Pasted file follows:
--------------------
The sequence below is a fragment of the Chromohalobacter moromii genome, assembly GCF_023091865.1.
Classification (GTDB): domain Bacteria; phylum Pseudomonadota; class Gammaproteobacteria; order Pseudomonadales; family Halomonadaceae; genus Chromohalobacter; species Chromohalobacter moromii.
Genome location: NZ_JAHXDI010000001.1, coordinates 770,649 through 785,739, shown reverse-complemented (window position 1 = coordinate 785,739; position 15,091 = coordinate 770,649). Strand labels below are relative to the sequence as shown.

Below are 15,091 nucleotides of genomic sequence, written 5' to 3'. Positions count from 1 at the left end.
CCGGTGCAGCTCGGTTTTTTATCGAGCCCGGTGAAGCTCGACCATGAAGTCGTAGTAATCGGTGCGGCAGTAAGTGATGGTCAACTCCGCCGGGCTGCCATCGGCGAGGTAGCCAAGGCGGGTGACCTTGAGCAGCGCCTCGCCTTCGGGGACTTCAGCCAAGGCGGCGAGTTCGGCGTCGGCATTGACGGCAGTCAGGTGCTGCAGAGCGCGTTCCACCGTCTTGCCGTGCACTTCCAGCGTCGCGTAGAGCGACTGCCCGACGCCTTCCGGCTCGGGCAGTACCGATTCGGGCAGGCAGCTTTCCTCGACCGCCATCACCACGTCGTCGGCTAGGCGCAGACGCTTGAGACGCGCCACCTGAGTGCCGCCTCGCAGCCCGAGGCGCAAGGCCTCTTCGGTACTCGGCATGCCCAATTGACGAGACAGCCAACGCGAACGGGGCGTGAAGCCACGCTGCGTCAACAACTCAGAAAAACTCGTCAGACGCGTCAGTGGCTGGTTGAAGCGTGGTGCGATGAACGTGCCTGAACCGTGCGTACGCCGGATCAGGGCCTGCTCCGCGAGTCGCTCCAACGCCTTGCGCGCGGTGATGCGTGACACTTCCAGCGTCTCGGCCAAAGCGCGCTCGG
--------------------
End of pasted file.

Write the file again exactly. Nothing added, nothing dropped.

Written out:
The sequence below is a fragment of the Chromohalobacter moromii genome, assembly GCF_023091865.1.
Classification (GTDB): domain Bacteria; phylum Pseudomonadota; class Gammaproteobacteria; order Pseudomonadales; family Halomonadaceae; genus Chromohalobacter; species Chromohalobacter moromii.
Genome location: NZ_JAHXDI010000001.1, coordinates 770,649 through 785,739, shown reverse-complemented (window position 1 = coordinate 785,739; position 15,091 = coordinate 770,649). Strand labels below are relative to the sequence as shown.

Below are 15,091 nucleotides of genomic sequence, written 5' to 3'. Positions count from 1 at the left end.
CCGGTGCAGCTCGGTTTTTTATCGAGCCCGGTGAAGCTCGACCATGAAGTCGTAGTAATCGGTGCGGCAGTAAGTGATGGTCAACTCCGCCGGGCTGCCATCGGCGAGGTAGCCAAGGCGGGTGACCTTGAGCAGCGCCTCGCCTTCGGGGACTTCAGCCAAGGCGGCGAGTTCGGCGTCGGCATTGACGGCAGTCAGGTGCTGCAGAGCGCGTTCCACCGTCTTGCCGTGCACTTCCAGCGTCGCGTAGAGCGACTGCCCGACGCCTTCCGGCTCGGGCAGTACCGATTCGGGCAGGCAGCTTTCCTCGACCGCCATCACCACGTCGTCGGCTAGGCGCAGACGCTTGAGACGCGCCACCTGAGTGCCGCCTCGCAGCCCGAGGCGCAAGGCCTCTTCGGTACTCGGCATGCCCAATTGACGAGACAGCCAACGCGAACGGGGCGTGAAGCCACGCTGCGTCAACAACTCAGAAAAACTCGTCAGACGCGTCAGTGGCTGGTTGAAGCGTGGTGCGATGAACGTGCCTGAACCGTGCGTACGCCGGATCAGGGCCTGCTCCGCGAGTCGCTCCAACGCCTTGCGCGCGGTGATGCGTGACACTTCCAGCGTCTCGGCCAAAGCGCGCTCGG